Te reo o ngā kaumātua : a thesis presented in partial fulfilment of the requirements for the degree of Master of Philosophy in Māori Studies at Massey University, Palmerston North, New Zealand

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Massey University
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This study explores and discusses the concept of kaumātua and their roles. Key questions are from a Māori perspective. Discussed are the concept of kaumātua, what the role of kaumatua entails, and the role’s importance to Māori society. The makeup of kaumātua is also studied to ascertain qualities, attributes, skills and mannerisms towards ‘kaumātuatanga’, that is, ‘being kaumātua’. Kaupapa Maori research and western research methodologies are used throughout this study. The findings of the study show that kaumātua are people who have been recognised by whānau, hapū and iwi for the leadership roles they undertake. They are the elders of the iwi, respected and acknowledged for their knowledge and wisdom, and are in constant demand as mentors, advisors and teachers. Kaumātua roles are many and diverse, and are underpinned in the values of tikanga Māori. Crucially, kaumātua are committed to working for their whānau, hapū and iwi. They also have strong supportive whanaungatanga relationships with other kaumātua and build and gain from each others strengths while striving towards the same goals. Kaumātua have specific aspirations and goals, with the bigger picture being to build platforms contributing towards a better world for Māori, and bringing people together in unity. Furthermore, as kaumātua think towards the future wellbeing of their people, they are constantly searching for younger people to follow in their footsteps.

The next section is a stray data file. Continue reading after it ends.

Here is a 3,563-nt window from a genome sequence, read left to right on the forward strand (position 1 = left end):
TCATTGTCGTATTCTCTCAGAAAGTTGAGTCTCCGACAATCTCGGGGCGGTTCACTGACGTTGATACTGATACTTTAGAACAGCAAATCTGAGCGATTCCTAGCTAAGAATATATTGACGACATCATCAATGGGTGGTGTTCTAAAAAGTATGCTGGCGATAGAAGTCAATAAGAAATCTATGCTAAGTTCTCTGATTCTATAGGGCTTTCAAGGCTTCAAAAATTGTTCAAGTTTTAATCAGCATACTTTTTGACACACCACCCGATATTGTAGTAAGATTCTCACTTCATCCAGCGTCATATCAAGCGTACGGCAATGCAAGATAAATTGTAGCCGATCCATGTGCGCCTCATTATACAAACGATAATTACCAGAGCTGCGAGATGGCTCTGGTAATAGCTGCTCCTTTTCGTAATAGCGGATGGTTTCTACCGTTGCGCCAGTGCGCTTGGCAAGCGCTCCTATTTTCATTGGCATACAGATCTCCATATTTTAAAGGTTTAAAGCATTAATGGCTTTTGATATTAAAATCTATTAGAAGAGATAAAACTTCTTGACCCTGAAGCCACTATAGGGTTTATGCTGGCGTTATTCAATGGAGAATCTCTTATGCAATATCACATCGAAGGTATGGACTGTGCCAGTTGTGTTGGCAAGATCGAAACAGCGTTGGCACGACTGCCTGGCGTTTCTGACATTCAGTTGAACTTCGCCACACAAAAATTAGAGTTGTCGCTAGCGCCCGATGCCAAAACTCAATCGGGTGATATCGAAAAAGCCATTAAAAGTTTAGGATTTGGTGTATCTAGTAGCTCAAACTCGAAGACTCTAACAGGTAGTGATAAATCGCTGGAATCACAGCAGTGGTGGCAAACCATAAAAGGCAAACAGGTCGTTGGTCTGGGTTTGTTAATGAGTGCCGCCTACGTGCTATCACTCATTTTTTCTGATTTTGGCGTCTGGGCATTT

Kaumatua, Maori elders, Maori society, Maori leadership